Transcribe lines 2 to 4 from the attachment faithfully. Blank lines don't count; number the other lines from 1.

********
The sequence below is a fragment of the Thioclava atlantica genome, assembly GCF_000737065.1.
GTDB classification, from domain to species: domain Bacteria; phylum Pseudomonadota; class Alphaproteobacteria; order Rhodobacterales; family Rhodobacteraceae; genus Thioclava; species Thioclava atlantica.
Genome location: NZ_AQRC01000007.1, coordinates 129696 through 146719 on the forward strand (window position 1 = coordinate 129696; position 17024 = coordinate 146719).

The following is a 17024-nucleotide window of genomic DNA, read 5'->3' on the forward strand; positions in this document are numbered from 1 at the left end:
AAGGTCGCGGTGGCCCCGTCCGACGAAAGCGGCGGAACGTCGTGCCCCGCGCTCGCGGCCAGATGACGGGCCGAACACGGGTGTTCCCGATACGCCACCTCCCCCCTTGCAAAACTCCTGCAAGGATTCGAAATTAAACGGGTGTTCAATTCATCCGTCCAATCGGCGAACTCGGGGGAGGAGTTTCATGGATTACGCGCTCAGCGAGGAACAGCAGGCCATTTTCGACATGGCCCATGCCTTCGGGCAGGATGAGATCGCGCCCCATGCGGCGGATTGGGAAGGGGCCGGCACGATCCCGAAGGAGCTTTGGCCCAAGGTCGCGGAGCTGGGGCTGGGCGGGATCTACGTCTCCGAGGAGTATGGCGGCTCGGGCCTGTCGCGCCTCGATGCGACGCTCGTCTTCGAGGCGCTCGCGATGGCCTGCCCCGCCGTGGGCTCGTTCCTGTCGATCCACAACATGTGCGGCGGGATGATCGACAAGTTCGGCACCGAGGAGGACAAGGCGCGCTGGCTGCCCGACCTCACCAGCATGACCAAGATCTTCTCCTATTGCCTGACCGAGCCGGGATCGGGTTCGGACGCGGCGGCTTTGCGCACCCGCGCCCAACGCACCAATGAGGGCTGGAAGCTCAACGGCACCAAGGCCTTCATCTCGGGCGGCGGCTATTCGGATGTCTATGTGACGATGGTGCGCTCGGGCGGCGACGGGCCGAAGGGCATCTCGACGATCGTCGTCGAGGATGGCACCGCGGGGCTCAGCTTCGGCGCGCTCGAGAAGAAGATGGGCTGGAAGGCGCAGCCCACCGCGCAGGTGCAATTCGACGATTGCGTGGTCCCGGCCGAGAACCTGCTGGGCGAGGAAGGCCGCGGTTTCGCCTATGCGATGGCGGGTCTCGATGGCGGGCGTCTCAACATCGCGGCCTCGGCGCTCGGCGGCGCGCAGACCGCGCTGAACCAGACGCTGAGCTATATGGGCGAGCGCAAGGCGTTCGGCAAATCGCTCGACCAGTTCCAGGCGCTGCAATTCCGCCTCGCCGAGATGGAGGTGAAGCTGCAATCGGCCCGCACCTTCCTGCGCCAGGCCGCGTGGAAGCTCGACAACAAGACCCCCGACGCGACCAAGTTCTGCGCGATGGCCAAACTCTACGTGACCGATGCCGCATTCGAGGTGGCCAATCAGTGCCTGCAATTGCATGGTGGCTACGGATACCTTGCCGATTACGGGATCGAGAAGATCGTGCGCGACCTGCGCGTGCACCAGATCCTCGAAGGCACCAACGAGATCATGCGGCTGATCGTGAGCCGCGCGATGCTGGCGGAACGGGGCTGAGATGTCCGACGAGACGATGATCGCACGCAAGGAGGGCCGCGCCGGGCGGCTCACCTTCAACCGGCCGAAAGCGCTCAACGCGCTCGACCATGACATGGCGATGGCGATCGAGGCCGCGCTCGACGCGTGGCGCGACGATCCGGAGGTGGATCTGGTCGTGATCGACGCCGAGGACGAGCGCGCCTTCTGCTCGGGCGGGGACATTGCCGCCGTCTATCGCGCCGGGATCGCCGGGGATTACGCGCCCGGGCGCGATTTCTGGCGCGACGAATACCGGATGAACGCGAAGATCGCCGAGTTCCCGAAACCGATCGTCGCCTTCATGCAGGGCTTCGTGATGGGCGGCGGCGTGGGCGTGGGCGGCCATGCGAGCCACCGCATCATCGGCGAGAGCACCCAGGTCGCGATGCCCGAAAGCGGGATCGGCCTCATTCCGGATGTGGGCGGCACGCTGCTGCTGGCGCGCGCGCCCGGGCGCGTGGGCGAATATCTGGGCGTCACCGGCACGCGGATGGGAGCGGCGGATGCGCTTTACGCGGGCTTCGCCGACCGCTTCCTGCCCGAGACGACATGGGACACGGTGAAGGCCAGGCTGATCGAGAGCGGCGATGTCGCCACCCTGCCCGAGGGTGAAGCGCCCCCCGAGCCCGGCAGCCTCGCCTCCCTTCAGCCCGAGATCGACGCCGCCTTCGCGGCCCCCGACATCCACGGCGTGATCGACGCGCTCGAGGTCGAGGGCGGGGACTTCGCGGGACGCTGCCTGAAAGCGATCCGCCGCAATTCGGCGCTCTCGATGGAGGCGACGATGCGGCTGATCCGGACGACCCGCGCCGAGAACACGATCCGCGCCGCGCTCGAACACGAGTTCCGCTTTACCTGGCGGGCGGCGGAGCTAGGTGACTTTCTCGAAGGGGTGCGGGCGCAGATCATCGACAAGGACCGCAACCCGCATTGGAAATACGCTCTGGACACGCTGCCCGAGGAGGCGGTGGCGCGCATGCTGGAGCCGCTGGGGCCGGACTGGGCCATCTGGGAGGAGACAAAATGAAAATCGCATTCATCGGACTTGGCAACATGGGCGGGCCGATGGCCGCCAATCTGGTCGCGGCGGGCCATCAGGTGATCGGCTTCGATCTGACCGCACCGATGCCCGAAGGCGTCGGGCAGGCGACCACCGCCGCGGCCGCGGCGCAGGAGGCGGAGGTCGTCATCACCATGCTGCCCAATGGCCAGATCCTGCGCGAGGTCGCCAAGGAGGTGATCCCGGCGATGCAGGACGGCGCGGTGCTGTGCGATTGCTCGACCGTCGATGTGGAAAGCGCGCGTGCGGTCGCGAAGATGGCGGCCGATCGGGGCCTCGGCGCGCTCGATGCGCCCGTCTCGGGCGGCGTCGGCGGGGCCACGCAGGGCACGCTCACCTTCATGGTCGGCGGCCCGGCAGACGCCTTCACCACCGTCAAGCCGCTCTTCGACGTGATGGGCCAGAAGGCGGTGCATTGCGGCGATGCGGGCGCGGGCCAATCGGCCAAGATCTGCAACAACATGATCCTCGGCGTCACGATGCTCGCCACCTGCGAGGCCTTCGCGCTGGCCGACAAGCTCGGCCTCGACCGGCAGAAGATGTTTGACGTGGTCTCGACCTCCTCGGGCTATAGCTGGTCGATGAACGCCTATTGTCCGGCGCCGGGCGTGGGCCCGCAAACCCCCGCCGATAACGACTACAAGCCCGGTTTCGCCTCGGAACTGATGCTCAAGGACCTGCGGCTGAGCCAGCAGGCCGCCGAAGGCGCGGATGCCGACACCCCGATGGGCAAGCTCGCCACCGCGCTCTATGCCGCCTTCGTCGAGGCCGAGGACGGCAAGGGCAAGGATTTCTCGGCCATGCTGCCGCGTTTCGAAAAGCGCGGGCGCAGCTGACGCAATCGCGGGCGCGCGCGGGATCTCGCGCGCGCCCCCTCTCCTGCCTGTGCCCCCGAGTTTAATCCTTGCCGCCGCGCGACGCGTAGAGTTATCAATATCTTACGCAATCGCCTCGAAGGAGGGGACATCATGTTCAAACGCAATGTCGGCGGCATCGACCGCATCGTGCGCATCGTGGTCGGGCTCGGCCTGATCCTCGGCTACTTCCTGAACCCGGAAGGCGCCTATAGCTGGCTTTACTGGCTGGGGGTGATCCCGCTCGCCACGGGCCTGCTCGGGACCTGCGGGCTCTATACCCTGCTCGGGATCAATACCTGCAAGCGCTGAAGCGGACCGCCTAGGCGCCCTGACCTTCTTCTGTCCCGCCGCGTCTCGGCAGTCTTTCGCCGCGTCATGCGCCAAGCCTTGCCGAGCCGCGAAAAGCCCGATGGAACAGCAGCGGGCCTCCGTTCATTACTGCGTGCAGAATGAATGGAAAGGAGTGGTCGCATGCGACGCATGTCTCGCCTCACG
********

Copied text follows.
GTDB classification, from domain to species: domain Bacteria; phylum Pseudomonadota; class Alphaproteobacteria; order Rhodobacterales; family Rhodobacteraceae; genus Thioclava; species Thioclava atlantica.
Genome location: NZ_AQRC01000007.1, coordinates 129696 through 146719 on the forward strand (window position 1 = coordinate 129696; position 17024 = coordinate 146719).

The following is a 17024-nucleotide window of genomic DNA, read 5'->3' on the forward strand; positions in this document are numbered from 1 at the left end: